The 'Imaginative Minds' at Bethesda Elementary School
Museum project at Waukesha school used students to teach other students about history.
Sydney Kyzar, a fourth-grade student at Bethesda Elementary School, recently spent a morning working at the school’s "Imaginative Minds" museum and was willing to step up and give a short presentation.
Sydney showed off a model arch that represented some of Michelangelo’s work in the exhibit in the elementary school’s library.
“Michelangelo wasn’t only a famous artist, sculpture and painter,” Sydney said. “He was also an architect. This represents one of the churches he may have built or redecorated.”
The school ran a pilot program this year that included 33 students from grades one through five to research and develop a museum exhibit that would teach other students about the topic. Working in groups of three, the students worked hard on their projects for 10 weeks this school year while preparing their projects for the rest of the school.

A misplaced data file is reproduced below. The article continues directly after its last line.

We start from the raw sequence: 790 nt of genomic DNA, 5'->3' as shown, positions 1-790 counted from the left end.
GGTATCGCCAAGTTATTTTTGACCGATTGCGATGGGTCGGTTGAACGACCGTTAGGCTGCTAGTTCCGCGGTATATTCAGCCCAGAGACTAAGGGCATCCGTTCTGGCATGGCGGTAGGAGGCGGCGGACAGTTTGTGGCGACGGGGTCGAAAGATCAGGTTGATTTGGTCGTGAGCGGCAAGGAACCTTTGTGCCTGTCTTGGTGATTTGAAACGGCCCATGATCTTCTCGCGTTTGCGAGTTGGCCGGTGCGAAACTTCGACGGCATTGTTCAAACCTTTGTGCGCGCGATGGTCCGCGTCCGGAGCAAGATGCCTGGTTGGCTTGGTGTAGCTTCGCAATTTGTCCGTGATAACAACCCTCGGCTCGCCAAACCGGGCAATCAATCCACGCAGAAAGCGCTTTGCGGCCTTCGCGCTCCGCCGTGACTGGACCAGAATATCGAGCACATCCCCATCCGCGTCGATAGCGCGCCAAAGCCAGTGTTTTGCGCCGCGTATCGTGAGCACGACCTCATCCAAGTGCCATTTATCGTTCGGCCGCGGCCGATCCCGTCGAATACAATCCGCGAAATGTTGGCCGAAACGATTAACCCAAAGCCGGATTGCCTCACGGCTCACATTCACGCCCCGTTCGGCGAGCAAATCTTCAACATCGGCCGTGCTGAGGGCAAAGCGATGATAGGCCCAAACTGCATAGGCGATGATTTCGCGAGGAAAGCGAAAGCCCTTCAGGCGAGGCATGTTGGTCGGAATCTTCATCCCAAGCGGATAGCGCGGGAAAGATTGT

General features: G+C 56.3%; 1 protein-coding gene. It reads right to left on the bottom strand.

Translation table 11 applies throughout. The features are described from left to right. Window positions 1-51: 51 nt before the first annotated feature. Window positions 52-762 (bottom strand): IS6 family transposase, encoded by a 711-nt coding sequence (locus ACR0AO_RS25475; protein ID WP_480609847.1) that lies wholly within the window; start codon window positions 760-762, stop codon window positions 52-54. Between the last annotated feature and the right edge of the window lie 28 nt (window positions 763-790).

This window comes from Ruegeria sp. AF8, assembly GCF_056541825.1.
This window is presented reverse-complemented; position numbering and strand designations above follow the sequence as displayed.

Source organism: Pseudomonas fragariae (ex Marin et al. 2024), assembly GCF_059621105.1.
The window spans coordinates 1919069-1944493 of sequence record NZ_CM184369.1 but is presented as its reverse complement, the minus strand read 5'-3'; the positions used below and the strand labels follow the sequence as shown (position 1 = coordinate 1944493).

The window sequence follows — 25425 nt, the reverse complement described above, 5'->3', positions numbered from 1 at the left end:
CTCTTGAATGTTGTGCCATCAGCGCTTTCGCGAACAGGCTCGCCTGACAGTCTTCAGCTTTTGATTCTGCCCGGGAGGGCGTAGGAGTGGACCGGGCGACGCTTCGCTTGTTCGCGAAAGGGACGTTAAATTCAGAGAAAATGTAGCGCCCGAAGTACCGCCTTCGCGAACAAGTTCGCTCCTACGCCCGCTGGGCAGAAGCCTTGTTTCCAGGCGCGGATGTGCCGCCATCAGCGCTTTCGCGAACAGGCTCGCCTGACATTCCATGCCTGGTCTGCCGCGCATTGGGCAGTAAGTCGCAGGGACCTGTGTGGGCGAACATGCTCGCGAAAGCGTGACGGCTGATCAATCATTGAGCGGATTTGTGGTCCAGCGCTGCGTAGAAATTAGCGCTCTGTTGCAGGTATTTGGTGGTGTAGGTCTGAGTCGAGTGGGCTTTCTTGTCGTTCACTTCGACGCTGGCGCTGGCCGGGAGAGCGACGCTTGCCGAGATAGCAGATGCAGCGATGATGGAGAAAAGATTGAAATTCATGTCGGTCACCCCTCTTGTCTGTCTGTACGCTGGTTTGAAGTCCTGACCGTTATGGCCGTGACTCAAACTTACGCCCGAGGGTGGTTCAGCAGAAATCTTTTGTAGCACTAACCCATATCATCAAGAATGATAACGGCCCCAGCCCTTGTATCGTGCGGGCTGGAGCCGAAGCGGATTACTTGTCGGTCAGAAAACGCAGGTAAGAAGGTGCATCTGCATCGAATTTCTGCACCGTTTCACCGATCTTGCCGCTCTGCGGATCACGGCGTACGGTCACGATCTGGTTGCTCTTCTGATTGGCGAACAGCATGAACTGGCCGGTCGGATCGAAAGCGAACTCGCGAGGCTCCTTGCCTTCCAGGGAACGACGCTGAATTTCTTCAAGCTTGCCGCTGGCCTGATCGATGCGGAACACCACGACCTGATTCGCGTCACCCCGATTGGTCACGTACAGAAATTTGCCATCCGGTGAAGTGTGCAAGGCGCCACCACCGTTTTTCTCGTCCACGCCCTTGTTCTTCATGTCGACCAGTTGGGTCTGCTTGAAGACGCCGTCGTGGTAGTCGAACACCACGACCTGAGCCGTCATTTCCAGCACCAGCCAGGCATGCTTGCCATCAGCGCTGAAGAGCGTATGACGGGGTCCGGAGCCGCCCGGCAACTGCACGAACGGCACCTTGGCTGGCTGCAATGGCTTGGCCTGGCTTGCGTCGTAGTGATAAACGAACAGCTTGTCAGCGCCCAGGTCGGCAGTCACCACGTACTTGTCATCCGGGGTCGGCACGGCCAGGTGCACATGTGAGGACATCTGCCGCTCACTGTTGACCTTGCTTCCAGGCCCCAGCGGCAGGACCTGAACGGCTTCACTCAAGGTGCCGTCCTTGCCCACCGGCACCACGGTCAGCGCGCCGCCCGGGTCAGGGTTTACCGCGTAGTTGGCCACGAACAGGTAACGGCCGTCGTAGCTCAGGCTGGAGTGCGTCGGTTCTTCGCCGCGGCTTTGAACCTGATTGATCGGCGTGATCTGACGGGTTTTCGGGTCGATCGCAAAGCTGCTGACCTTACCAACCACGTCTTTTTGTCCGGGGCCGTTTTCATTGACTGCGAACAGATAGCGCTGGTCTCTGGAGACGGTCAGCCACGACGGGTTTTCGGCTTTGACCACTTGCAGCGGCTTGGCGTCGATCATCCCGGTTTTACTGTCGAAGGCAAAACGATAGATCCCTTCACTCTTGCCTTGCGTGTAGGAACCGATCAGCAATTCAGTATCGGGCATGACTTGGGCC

“They tried to design them all so that kids would actually love to try this and get their hands on learning,” Principal Randy Kunkel said.
Kunkel is hopeful that he will be able to extend the project-based learning to the curriculum for all students next year.
Meanwhile, this year’s museum project included displays on Amelia Earhart, Michelangelo, Les Paul, Beethoven and, a popular exhibit for young children who love Mario Kart, video game developer Shigeru Miyamoto.
The students were trained as museum docents, ready to share information on each exhibit.
“They would have a hook,” Kunkel said. “If you would walk up to an exhibit, they might say ‘Have you ever tried something that didn’t turn out right the first time? Well, you have a lot in common with the Wright brothers.’ That was the magic – when the kids are actually presenting.”